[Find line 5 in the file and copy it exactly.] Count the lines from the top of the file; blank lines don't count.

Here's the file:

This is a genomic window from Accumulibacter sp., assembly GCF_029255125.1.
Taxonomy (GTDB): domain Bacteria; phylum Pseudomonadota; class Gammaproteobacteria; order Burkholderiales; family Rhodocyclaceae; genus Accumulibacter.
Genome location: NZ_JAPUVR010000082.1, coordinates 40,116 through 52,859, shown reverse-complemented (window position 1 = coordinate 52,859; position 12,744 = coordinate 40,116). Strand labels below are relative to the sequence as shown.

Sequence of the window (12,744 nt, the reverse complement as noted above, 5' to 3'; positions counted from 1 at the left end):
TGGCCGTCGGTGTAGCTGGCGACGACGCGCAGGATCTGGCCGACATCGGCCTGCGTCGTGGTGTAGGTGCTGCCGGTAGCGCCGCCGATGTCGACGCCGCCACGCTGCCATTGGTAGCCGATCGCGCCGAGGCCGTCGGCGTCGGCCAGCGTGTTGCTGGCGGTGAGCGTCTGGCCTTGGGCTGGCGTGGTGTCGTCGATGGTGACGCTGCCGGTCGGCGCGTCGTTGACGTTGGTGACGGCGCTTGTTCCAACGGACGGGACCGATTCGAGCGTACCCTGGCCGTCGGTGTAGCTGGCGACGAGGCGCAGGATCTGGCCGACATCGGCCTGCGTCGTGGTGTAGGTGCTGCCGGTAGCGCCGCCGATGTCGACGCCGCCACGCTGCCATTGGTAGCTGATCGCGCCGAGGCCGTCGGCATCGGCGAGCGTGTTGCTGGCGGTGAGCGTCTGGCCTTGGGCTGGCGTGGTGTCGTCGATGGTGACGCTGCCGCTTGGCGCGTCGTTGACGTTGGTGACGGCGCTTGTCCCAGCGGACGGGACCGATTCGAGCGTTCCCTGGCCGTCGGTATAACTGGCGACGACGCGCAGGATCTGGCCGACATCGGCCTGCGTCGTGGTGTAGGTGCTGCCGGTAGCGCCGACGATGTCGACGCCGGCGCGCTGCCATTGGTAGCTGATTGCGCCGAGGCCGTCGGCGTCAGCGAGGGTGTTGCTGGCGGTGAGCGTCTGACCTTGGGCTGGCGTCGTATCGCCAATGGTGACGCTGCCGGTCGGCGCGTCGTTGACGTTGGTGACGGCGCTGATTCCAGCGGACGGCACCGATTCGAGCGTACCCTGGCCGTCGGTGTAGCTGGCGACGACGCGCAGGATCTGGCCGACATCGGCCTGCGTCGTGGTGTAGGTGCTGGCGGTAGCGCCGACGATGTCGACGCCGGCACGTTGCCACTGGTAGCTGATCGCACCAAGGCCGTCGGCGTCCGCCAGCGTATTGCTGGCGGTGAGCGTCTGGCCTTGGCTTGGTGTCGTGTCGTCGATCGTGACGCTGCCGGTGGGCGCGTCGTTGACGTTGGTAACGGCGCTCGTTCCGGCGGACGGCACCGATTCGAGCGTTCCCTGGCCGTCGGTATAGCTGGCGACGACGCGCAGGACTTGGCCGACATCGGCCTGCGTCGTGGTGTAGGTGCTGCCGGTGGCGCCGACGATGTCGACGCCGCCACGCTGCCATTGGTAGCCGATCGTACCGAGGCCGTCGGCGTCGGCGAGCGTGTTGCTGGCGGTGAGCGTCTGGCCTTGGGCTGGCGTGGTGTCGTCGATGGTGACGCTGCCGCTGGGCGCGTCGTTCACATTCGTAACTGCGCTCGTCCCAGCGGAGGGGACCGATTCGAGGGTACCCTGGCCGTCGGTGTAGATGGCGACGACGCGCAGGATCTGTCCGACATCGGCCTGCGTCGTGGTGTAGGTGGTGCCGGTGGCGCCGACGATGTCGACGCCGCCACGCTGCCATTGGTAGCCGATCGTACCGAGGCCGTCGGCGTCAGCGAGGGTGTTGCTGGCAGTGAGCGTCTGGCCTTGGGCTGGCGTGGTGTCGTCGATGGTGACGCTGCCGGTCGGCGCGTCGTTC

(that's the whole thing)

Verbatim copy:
TGGCCGTCGGTGTAGCTGGCGACGACGCGCAGGATCTGGCCGACATCGGCCTGCGTCGTGGTGTAGGTGCTGCCGGTAGCGCCGCCGATGTCGACGCCGCCACGCTGCCATTGGTAGCCGATCGCGCCGAGGCCGTCGGCGTCGGCCAGCGTGTTGCTGGCGGTGAGCGTCTGGCCTTGGGCTGGCGTGGTGTCGTCGATGGTGACGCTGCCGGTCGGCGCGTCGTTGACGTTGGTGACGGCGCTTGTTCCAACGGACGGGACCGATTCGAGCGTACCCTGGCCGTCGGTGTAGCTGGCGACGAGGCGCAGGATCTGGCCGACATCGGCCTGCGTCGTGGTGTAGGTGCTGCCGGTAGCGCCGCCGATGTCGACGCCGCCACGCTGCCATTGGTAGCTGATCGCGCCGAGGCCGTCGGCATCGGCGAGCGTGTTGCTGGCGGTGAGCGTCTGGCCTTGGGCTGGCGTGGTGTCGTCGATGGTGACGCTGCCGCTTGGCGCGTCGTTGACGTTGGTGACGGCGCTTGTCCCAGCGGACGGGACCGATTCGAGCGTTCCCTGGCCGTCGGTATAACTGGCGACGACGCGCAGGATCTGGCCGACATCGGCCTGCGTCGTGGTGTAGGTGCTGCCGGTAGCGCCGACGATGTCGACGCCGGCGCGCTGCCATTGGTAGCTGATTGCGCCGAGGCCGTCGGCGTCAGCGAGGGTGTTGCTGGCGGTGAGCGTCTGACCTTGGGCTGGCGTCGTATCGCCAATGGTGACGCTGCCGGTCGGCGCGTCGTTGACGTTGGTGACGGCGCTGATTCCAGCGGACGGCACCGATTCGAGCGTACCCTGGCCGTCGGTGTAGCTGGCGACGACGCGCAGGATCTGGCCGACATCGGCCTGCGTCGTGGTGTAGGTGCTGGCGGTAGCGCCGACGATGTCGACGCCGGCACGTTGCCACTGGTAGCTGATCGCACCAAGGCCGTCGGCGTCCGCCAGCGTATTGCTGGCGGTGAGCGTCTGGCCTTGGCTTGGTGTCGTGTCGTCGATCGTGACGCTGCCGGTGGGCGCGTCGTTGACGTTGGTAACGGCGCTCGTTCCGGCGGACGGCACCGATTCGAGCGTTCCCTGGCCGTCGGTATAGCTGGCGACGACGCGCAGGACTTGGCCGACATCGGCCTGCGTCGTGGTGTAGGTGCTGCCGGTGGCGCCGACGATGTCGACGCCGCCACGCTGCCATTGGTAGCCGATCGTACCGAGGCCGTCGGCGTCGGCGAGCGTGTTGCTGGCGGTGAGCGTCTGGCCTTGGGCTGGCGTGGTGTCGTCGATGGTGACGCTGCCGCTGGGCGCGTCGTTCACATTCGTAACTGCGCTCGTCCCAGCGGAGGGGACCGATTCGAGGGTACCCTGGCCGTCGGTGTAGATGGCGACGACGCGCAGGATCTGTCCGACATCGGCCTGCGTCGTGGTGTAGGTGGTGCCGGTGGCGCCGACGATGTCGACGCCGCCACGCTGCCATTGGTAGCCGATCGTACCGAGGCCGTCGGCGTCAGCGAGGGTGTTGCTGGCAGTGAGCGTCTGGCCTTGGGCTGGCGTGGTGTCGTCGATGGTGACGCTGCCGGTCGGCGCGTCGTTC